Your stock of books are doors to your literary house. The more doors you have, the more points of entry you give to potential readers. More is better. More
multiplies opportunities for readers to discover you. Please don’t ask us all to squeeze in one door. Some authors bet they are Harper Lee and one book will take them on a To Kill a Mockingbird rocket ride to the top. It doesn’t work.
For example, I know a nice guy. You probably know one, too. The nice guy I’m thinking of published a novel more than a decade ago. He pushed that one book hard to little success. Recently, I noticed that he’s still pushing it. It’s not that you should give up on a novel’s eventual success in the market. With ebooks, the market is forever, or at least until the sun explodes or the zombies rise. But this good dude has nothing else to sell so he’s presenting a tiny target. That’s good on the battlefield and tragic in the marketplace.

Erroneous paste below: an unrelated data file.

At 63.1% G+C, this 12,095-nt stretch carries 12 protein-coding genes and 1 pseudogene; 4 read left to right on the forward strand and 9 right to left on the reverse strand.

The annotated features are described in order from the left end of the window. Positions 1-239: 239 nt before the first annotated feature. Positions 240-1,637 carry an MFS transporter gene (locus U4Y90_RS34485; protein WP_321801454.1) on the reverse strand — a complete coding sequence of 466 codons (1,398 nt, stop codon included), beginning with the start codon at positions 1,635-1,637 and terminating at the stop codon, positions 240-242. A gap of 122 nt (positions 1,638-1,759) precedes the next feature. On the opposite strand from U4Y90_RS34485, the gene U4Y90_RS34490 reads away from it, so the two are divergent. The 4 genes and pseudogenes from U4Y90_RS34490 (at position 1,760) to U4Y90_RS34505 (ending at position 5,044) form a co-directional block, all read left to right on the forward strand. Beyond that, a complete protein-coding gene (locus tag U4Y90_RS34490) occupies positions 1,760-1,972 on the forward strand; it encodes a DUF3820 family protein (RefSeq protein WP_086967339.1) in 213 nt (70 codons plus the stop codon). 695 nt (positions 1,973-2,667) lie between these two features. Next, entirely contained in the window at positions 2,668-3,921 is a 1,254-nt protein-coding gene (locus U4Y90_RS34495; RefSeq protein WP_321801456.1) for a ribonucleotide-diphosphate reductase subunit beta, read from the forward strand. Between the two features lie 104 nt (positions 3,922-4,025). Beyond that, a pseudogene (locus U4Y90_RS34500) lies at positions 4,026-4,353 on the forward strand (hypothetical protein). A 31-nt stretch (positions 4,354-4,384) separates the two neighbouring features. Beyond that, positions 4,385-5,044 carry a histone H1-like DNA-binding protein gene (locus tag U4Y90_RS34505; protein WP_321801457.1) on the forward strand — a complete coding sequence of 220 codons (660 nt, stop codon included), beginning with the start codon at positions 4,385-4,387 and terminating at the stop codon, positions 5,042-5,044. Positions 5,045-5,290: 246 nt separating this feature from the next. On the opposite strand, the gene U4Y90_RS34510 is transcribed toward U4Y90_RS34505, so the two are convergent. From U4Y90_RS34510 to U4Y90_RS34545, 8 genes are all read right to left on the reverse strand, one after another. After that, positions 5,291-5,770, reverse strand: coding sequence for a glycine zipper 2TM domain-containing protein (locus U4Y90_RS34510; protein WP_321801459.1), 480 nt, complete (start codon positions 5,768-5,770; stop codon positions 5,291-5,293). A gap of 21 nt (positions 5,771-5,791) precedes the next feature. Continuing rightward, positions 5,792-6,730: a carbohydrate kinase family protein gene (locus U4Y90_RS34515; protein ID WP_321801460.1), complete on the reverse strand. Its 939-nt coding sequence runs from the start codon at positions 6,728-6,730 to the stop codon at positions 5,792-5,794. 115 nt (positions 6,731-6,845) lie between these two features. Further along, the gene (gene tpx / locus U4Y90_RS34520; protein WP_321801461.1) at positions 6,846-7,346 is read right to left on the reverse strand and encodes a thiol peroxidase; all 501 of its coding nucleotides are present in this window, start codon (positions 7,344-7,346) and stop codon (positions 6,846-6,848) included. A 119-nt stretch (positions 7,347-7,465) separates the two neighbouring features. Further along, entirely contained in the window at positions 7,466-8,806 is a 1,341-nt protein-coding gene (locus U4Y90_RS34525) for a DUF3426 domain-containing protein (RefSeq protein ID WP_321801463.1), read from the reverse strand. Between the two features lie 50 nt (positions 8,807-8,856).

And suppose a bunch of people did like that one book? Then what? They say, “I bought your book! Loved it. What else have you written that I could buy and read and love and spread the word about?”
Silence. Lost opportunity. Lost income. Despair. A rope knotted in a noose tied to a ceiling fan. A tipped chair in a dark room.
This author is a smart and talented guy, so he must have more to say. Somehow, he hasn’t managed to write another book and he’s still hoping readers will line up for that one special book. Unfortunately, the book’s not that special. He’s special. I’m not giving up on him, but he has to write and publish more books.
Being nice and smart and talented isn’t enough.
Write. Publish. Ship. Deliver. Deliver braingasms.